Concern’s Emergency Response in Haiti

Haiti Country Director Nellie Kingston, Emergency Response Manager Peter Doyle, Data and Mapping Herby Cyprien, and WASH Coordinator Stephane Napoleon prepare to head out to the island of La Gonave where Hurricane Matthew destroyed up to half of the infrastructure. Photo: Kristin Myers

Posted on: 8th November, 2016

Category: Features

Contributor: West Cork People

Above left: Concern Worldwide’s Country Director in Haiti Nellie Kingston. Right: The François family stands among the ruins of what used to be their home. They evacuated during the hurricane and shortly thereafter, their home collapsed. They lost all of their possessions.

Nellie Kingston from Clonakilty is Concern Worldwide’s Country Director in Haiti. As a member of Concern’s Surge team, Nellie is deployed to various Concern country programmes for varying time periods that can range from four weeks up to six months. She was just two weeks in Haiti – her second time working there since 2013 – when Hurricane Matthew struck. Nellie’s career with Concern has also taken her to countries like the Democratic Republic of Congo (DRC), Ethiopia and war-torn South Sudan. Nellie gives us her account of the situation in Haiti.

Hurricane Matthew is still very present in Haiti where, on top of all the tragedy, we are urgently trying to prevent a major food crisis and the spread of cholera.

Exactly four weeks on from this brutal storm, in one of the world’s poorest countries, we at Concern Worldwide are working tirelessly to help as many as we can and to ensure nobody is left in need.

As I write, there are 3,432 suspected cases of the lethal and painful water-borne infection Cholera – a disease that took 10,000 lives after the 2010 earthquake here that killed 300,000 people.

Haiti was still rebuilding from that natural disaster when Hurricane Matthew’s 233kph winds hit the Caribbean nation, destroying roads, homes and churches and wiping away crops and entire livelihoods.

I was about two weeks in this role in Haiti, where Concern has been helping its poorest people since 1994, when the hurricane struck, so things have been extraordinarily busy here ever since and our response is ongoing.

My team here, who number about 110, responded immediately and I must pay huge homage to their incredible work, their selfless dedication, loyalty and commitment to helping those whose lives were turned upside down by this disaster.

Matthew’s death toll is continuing to rise to near 1,000 and a massive 141,493 people are displaced and living in 2014 temporary shelters.

Over 116,000 children are also out of school due to the destruction of 774 schools.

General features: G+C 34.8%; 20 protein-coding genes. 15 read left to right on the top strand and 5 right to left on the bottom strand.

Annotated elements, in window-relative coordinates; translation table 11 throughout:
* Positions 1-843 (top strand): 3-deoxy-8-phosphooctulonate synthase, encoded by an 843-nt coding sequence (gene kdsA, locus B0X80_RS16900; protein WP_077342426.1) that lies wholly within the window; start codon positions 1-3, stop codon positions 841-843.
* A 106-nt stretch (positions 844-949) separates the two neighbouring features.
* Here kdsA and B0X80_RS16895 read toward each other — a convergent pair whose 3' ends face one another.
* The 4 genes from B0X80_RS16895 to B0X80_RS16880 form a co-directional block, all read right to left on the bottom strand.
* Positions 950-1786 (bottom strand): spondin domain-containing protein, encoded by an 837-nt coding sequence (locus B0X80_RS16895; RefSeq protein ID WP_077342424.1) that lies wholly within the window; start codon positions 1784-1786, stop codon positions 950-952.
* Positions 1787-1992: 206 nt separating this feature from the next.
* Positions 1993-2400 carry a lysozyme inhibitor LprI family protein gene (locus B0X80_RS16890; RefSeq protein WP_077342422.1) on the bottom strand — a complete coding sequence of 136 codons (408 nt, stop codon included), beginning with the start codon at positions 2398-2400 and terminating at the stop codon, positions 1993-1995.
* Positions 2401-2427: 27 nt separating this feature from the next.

One of our major concerns is a worsening food crisis with 806,000 people currently in need of urgent food assistance – especially in areas like Grand Anse in the south west. Grande Anse is the bread basket to Haiti and the impact of Hurricane Matthew will be devastating to agriculture for years to come.

I have just returned from an area in Grand Anse called Anse d’Hainault with Concern’s logistics advisor, Graham Woodcock, who is from Glasnevin, Dublin, and other staff, to distribute hygiene kits and emergency shelter to 3000 people.

We have been working with and alongside other aid agencies too, and with the local and national authorities, as we try to prevent cholera spreading and ensure everyone has food and shelter.

Concern is also beginning a cash-for-work intervention to help repair roads that have been damaged by the hurricane, including a section of the road that links the two communal capitals, which has been completely destroyed. It is hoped that this intervention could be expanded to other areas given the extent of the damage to the already extremely poor road network. The cash-for-work approach ensures that vulnerable and marginalised people have money in their pockets to cover immediate needs including food.

Another area badly hit by Hurricane Matthew was the island of La Gonâve where we had to use small boats to get aid, including blankets and water cleaning aqua tablets, to its devastated coastal towns.

Food security conditions in La Gonâve were already poor from years of drought that had hit their peak in 2015, with harsh consequences for the agriculture and cattle.

During my work in other countries around the world, I have heard gunshots, seen mortars light up the sky, driven through armed checkpoints and experienced earthquakes, but I wouldn’t be here if I was afraid. I just hope that we are doing enough to help those who need it the most.

While I miss my husband Eric and two children Aisling and Conor, and have been in regular contact with them, I will be home with them and my family in Clonakilty for Christmas. Donations to the Concern Haiti appeal can be made online www.concern.net/donate/appeals/haiti-hurricane-appeal or by calling Concern directly on Freephone 1850 211 844.

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